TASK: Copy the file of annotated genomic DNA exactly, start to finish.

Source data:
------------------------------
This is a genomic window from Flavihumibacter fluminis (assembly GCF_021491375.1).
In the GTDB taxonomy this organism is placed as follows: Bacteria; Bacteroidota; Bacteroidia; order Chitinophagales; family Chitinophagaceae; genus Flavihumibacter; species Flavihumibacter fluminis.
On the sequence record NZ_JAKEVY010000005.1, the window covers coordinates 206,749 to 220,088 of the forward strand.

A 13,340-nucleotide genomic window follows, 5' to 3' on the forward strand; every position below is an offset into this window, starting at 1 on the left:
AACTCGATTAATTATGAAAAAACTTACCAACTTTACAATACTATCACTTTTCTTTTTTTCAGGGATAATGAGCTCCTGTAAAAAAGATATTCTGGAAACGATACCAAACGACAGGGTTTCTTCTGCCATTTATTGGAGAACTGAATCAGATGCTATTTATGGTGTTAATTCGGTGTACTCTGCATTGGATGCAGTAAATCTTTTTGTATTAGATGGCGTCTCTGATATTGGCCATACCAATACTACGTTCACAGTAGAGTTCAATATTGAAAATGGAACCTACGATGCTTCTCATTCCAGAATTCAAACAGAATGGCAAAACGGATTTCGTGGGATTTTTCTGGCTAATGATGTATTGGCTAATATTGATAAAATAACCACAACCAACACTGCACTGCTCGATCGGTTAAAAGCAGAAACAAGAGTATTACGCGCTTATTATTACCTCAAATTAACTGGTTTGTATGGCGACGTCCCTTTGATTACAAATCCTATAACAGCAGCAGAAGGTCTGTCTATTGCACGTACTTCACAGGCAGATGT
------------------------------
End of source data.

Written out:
This is a genomic window from Flavihumibacter fluminis (assembly GCF_021491375.1).
In the GTDB taxonomy this organism is placed as follows: Bacteria; Bacteroidota; Bacteroidia; order Chitinophagales; family Chitinophagaceae; genus Flavihumibacter; species Flavihumibacter fluminis.
On the sequence record NZ_JAKEVY010000005.1, the window covers coordinates 206,749 to 220,088 of the forward strand.

A 13,340-nucleotide genomic window follows, 5' to 3' on the forward strand; every position below is an offset into this window, starting at 1 on the left:
AACTCGATTAATTATGAAAAAACTTACCAACTTTACAATACTATCACTTTTCTTTTTTTCAGGGATAATGAGCTCCTGTAAAAAAGATATTCTGGAAACGATACCAAACGACAGGGTTTCTTCTGCCATTTATTGGAGAACTGAATCAGATGCTATTTATGGTGTTAATTCGGTGTACTCTGCATTGGATGCAGTAAATCTTTTTGTATTAGATGGCGTCTCTGATATTGGCCATACCAATACTACGTTCACAGTAGAGTTCAATATTGAAAATGGAACCTACGATGCTTCTCATTCCAGAATTCAAACAGAATGGCAAAACGGATTTCGTGGGATTTTTCTGGCTAATGATGTATTGGCTAATATTGATAAAATAACCACAACCAACACTGCACTGCTCGATCGGTTAAAAGCAGAAACAAGAGTATTACGCGCTTATTATTACCTCAAATTAACTGGTTTGTATGGCGACGTCCCTTTGATTACAAATCCTATAACAGCAGCAGAAGGTCTGTCTATTGCACGTACTTCACAGGCAGATGT